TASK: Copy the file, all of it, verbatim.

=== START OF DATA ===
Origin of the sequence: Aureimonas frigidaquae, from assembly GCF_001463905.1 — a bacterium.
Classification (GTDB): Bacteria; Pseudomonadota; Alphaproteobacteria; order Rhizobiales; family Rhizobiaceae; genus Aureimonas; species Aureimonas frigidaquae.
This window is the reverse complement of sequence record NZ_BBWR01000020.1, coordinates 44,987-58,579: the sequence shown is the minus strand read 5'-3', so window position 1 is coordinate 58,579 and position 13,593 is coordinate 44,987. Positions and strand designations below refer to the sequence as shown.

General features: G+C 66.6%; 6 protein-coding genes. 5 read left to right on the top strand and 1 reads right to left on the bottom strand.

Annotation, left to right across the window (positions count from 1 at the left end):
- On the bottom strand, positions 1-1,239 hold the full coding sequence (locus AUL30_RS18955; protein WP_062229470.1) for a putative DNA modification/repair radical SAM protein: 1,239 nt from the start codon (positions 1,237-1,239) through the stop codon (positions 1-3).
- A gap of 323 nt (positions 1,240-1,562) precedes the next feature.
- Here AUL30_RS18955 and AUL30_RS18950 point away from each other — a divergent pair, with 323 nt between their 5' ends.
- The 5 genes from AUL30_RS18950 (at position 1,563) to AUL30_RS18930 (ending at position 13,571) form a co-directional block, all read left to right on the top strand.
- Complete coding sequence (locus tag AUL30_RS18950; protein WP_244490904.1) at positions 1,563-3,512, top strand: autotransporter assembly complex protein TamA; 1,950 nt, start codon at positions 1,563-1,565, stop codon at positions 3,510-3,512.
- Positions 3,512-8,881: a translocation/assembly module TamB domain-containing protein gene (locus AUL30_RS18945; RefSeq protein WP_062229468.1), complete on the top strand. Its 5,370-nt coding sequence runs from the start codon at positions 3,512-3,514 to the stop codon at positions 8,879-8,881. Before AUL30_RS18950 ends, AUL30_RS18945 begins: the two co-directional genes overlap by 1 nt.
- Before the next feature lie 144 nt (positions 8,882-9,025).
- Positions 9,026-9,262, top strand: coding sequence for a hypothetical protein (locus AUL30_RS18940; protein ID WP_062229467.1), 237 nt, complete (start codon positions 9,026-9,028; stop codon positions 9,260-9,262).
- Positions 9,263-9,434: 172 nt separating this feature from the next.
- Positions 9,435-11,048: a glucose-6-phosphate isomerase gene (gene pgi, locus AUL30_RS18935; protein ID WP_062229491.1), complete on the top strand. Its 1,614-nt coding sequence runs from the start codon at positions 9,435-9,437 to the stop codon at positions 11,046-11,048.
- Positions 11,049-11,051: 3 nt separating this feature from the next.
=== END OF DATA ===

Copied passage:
Origin of the sequence: Aureimonas frigidaquae, from assembly GCF_001463905.1 — a bacterium.
Classification (GTDB): Bacteria; Pseudomonadota; Alphaproteobacteria; order Rhizobiales; family Rhizobiaceae; genus Aureimonas; species Aureimonas frigidaquae.
This window is the reverse complement of sequence record NZ_BBWR01000020.1, coordinates 44,987-58,579: the sequence shown is the minus strand read 5'-3', so window position 1 is coordinate 58,579 and position 13,593 is coordinate 44,987. Positions and strand designations below refer to the sequence as shown.

General features: G+C 66.6%; 6 protein-coding genes. 5 read left to right on the top strand and 1 reads right to left on the bottom strand.

Annotation, left to right across the window (positions count from 1 at the left end):
- On the bottom strand, positions 1-1,239 hold the full coding sequence (locus AUL30_RS18955; protein WP_062229470.1) for a putative DNA modification/repair radical SAM protein: 1,239 nt from the start codon (positions 1,237-1,239) through the stop codon (positions 1-3).
- A gap of 323 nt (positions 1,240-1,562) precedes the next feature.
- Here AUL30_RS18955 and AUL30_RS18950 point away from each other — a divergent pair, with 323 nt between their 5' ends.
- The 5 genes from AUL30_RS18950 (at position 1,563) to AUL30_RS18930 (ending at position 13,571) form a co-directional block, all read left to right on the top strand.
- Complete coding sequence (locus tag AUL30_RS18950; protein WP_244490904.1) at positions 1,563-3,512, top strand: autotransporter assembly complex protein TamA; 1,950 nt, start codon at positions 1,563-1,565, stop codon at positions 3,510-3,512.
- Positions 3,512-8,881: a translocation/assembly module TamB domain-containing protein gene (locus AUL30_RS18945; RefSeq protein WP_062229468.1), complete on the top strand. Its 5,370-nt coding sequence runs from the start codon at positions 3,512-3,514 to the stop codon at positions 8,879-8,881. Before AUL30_RS18950 ends, AUL30_RS18945 begins: the two co-directional genes overlap by 1 nt.
- Before the next feature lie 144 nt (positions 8,882-9,025).
- Positions 9,026-9,262, top strand: coding sequence for a hypothetical protein (locus AUL30_RS18940; protein ID WP_062229467.1), 237 nt, complete (start codon positions 9,026-9,028; stop codon positions 9,260-9,262).
- Positions 9,263-9,434: 172 nt separating this feature from the next.
- Positions 9,435-11,048: a glucose-6-phosphate isomerase gene (gene pgi, locus AUL30_RS18935; protein ID WP_062229491.1), complete on the top strand. Its 1,614-nt coding sequence runs from the start codon at positions 9,435-9,437 to the stop codon at positions 11,046-11,048.
- Positions 11,049-11,051: 3 nt separating this feature from the next.